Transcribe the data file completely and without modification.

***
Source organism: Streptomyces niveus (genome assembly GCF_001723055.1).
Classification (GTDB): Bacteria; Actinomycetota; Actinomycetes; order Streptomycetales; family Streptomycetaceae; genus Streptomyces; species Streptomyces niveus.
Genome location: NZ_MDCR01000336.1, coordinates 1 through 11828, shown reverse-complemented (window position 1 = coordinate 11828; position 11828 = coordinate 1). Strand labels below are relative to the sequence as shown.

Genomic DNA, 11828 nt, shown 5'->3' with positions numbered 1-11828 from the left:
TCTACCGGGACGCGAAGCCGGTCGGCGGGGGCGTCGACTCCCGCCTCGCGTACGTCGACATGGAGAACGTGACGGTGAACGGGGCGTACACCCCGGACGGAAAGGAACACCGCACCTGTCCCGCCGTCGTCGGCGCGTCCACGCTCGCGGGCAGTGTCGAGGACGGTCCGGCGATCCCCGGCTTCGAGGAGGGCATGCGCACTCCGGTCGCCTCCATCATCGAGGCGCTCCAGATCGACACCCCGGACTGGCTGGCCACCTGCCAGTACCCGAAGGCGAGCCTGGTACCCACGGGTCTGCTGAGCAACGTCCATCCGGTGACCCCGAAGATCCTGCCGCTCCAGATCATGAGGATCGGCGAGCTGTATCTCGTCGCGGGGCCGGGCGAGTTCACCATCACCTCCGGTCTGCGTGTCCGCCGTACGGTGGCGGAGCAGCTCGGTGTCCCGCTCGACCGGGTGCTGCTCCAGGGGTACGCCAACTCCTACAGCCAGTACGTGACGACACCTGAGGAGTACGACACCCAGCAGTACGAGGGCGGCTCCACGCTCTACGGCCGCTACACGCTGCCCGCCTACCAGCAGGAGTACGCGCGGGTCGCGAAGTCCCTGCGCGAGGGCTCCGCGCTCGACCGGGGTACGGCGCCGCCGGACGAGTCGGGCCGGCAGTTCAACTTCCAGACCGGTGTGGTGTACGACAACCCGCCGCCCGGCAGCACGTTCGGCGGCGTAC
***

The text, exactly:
Source organism: Streptomyces niveus (genome assembly GCF_001723055.1).
Classification (GTDB): Bacteria; Actinomycetota; Actinomycetes; order Streptomycetales; family Streptomycetaceae; genus Streptomyces; species Streptomyces niveus.
Genome location: NZ_MDCR01000336.1, coordinates 1 through 11828, shown reverse-complemented (window position 1 = coordinate 11828; position 11828 = coordinate 1). Strand labels below are relative to the sequence as shown.

Genomic DNA, 11828 nt, shown 5'->3' with positions numbered 1-11828 from the left:
TCTACCGGGACGCGAAGCCGGTCGGCGGGGGCGTCGACTCCCGCCTCGCGTACGTCGACATGGAGAACGTGACGGTGAACGGGGCGTACACCCCGGACGGAAAGGAACACCGCACCTGTCCCGCCGTCGTCGGCGCGTCCACGCTCGCGGGCAGTGTCGAGGACGGTCCGGCGATCCCCGGCTTCGAGGAGGGCATGCGCACTCCGGTCGCCTCCATCATCGAGGCGCTCCAGATCGACACCCCGGACTGGCTGGCCACCTGCCAGTACCCGAAGGCGAGCCTGGTACCCACGGGTCTGCTGAGCAACGTCCATCCGGTGACCCCGAAGATCCTGCCGCTCCAGATCATGAGGATCGGCGAGCTGTATCTCGTCGCGGGGCCGGGCGAGTTCACCATCACCTCCGGTCTGCGTGTCCGCCGTACGGTGGCGGAGCAGCTCGGTGTCCCGCTCGACCGGGTGCTGCTCCAGGGGTACGCCAACTCCTACAGCCAGTACGTGACGACACCTGAGGAGTACGACACCCAGCAGTACGAGGGCGGCTCCACGCTCTACGGCCGCTACACGCTGCCCGCCTACCAGCAGGAGTACGCGCGGGTCGCGAAGTCCCTGCGCGAGGGCTCCGCGCTCGACCGGGGTACGGCGCCGCCGGACGAGTCGGGCCGGCAGTTCAACTTCCAGACCGGTGTGGTGTACGACAACCCGCCGCCCGGCAGCACGTTCGGCGGCGTAC